Anyone looking at any of the standard models will tell you that the US stock market is overvalued.
For instance, looking at the benchmark S&P 500, the cyclically adjusted price-to-earnings ratio (created by Nobel laureate Robert Shiller) is higher than any time in history—except during the internet bubble from 1998-2001. (By other metrics, the current market valuation is the highest ever but no matter where you stand on that debate, the fact that we’re comparing the current market to the biggest stock market bubble in history—which ended with a 50% correction—should give you pause.)
Despite the negative consequences, euphoric periods (a.k.a. bubbles) happen again and again. Financial memory is short and new generations discard the lessons of the older. Hope drives herds to follow winners, mistakenly associating money with intelligence. And a fear of missing out drives increasingly extreme behaviors.
The focus of bubbles varies. From tulips in the 1630s, to industrials in the 1920s, to the Nifty Fifty in the 1970s, to the internet in the 1990s, investors have focused too much capital on a single new thing without regard to price or value. Today, it seems to be globally synchronized growth (a fancy way of saying that most economies around the world have recovered from the 2008 financial crisis and are doing well) that has investors convinced that everything is different this time and that the value of everything will just keep going up. And it seems that the new thing may be the S&P 500 with conventional wisdom advising that simply buying an S&P 500 ETF will lead to wealth and life on easy street.
Will this manic moment turn negative and, if so, how bad will it be?
Markets don’t go down because things are expensive. Even though there is a chorus of bears saying that the market is overvalued, there is a louder chorus of bulls who is cheering the market to go higher. The question is whether and when the bull chorus will lose its voice. And whether there will be a crash at the other end.
And not all rapid price increases end in crashes. Research published by Harvard shows (pdf) that the price run-ups that are more likely to crash are accompanied by three criteria that we’ll be watching closely in 2018:
- Increasing volatility. Stock volatility—as measured by the VIX Index—is at all-time lows. But we’re watching for changes in the stabilizing forces that are keeping volatility low such as low interest rates, low inflation, central bank liquidity, and corporate buybacks.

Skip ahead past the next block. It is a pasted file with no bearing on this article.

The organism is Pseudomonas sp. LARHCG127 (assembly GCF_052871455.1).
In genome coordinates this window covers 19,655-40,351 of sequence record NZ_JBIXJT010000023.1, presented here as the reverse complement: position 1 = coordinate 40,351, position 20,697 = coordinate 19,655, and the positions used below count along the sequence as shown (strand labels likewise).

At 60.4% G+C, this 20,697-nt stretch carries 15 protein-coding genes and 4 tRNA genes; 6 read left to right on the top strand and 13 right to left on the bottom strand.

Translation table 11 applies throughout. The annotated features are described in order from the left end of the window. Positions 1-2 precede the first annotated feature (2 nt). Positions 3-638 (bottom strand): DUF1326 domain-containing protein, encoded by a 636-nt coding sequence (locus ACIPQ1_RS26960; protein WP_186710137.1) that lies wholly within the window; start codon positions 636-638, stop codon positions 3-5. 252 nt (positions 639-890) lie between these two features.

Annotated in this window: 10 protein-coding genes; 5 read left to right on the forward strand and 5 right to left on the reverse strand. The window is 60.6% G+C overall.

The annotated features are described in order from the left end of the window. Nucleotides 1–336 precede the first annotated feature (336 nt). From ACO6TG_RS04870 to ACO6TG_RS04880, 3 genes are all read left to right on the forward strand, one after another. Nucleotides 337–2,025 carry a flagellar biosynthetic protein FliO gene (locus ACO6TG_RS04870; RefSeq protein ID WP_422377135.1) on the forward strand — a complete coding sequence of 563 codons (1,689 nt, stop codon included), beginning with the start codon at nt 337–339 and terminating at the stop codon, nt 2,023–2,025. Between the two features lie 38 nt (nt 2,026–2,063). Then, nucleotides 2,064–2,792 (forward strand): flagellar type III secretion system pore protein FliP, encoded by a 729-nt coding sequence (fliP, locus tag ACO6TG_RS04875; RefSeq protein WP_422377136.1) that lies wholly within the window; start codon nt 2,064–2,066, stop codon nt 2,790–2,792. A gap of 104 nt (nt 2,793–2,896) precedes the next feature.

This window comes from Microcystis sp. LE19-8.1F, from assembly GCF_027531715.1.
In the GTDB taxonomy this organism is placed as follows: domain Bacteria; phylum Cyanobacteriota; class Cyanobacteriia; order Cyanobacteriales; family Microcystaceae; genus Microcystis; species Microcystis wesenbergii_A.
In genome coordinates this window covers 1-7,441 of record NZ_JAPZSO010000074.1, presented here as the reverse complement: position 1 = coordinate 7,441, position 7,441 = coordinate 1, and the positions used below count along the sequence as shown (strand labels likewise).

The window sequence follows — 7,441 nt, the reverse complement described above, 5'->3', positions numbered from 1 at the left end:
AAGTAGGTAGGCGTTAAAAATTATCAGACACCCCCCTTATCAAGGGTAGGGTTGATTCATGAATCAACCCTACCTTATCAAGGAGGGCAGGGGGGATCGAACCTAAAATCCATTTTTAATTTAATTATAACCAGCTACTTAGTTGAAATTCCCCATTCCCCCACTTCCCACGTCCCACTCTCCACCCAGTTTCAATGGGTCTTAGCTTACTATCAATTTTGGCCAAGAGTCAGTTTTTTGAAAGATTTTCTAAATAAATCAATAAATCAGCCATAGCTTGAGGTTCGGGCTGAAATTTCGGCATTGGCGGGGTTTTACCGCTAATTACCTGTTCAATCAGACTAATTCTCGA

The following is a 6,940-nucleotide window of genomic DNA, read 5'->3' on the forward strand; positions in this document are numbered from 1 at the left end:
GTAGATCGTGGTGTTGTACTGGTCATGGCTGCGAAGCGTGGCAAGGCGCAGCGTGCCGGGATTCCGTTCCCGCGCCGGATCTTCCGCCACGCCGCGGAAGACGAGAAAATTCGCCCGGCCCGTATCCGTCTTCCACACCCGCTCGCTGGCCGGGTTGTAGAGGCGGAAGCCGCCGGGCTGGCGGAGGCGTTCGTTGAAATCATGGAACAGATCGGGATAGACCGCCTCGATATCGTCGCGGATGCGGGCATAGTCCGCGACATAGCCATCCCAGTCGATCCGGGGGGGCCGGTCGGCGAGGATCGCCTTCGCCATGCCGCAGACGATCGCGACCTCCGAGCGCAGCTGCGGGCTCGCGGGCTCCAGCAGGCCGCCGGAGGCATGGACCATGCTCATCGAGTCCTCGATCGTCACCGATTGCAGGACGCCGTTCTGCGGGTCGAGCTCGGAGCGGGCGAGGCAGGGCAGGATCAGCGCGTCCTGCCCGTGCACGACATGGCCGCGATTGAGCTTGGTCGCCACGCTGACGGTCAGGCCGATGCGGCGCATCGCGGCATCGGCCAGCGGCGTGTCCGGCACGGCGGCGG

- New stock issues. The number of IPOs (pdf) in the US in 2017 was moderate historically but the number of IPOs around the globe was higher in 2017 than any year since 2007. The expectations for IPOs is high for 2018 and we’re watching for aggressive new issues that indicate market excess whether those be high risk tech companies or quick turnaround private-equity deals like the recent ADT IPO.
- Accelerating price increases (a.k.a. “melt-ups“). Even though the market is up, it isn’t clear if it is melting-up yet. We have no idea if it will or when. History says that odds are we’re going to see a melt-up soon. But there is no way to predict when since the biggest factor in all of this is human behavior. And no one can predict the behavior of a group of people as large as those in the financial markets.
We’re also watching for indications that the globally synchronized growth story may be coming to an end such as:
- a loss of liquidity due to central bank tightening;
- growth troubles from inflation, demographic shifts, or a troubled consumer;
- a drag from worldwide indebtedness;
- or a desynchronization from a declining dollar.
Any of these issues could spook investors and put an end to the current euphoria. But we could still still see quite a melt-up before any of these larger issues put an end to the current bull market. Jeremy Grantham, the legendary head of investment firm GMO, has predicted that the S&P 500 could rise 20-30% more over the next 9-12 months if it follows the pattern of previous bubbles. Of course, the issue is that timing the top of any bubble is extremely difficult.
So what to do ahead of a possible bubble burst?
Perhaps follow the lead of David Swensen, head of the Yale endowment and one of the most successful investors in history. Swensen has increased Yale’s allocation of investments that don’t move with equities, like US Treasuries, to provide liquidity if there is a correction. This isn’t the first time Swensen has used this strategy. In 2008, he had 30% of Yale’s assets in uncorrelated investments and he used half of that to buy equities when they were cheaper in 2009-10.
How much does Swensen have available today? 32%.
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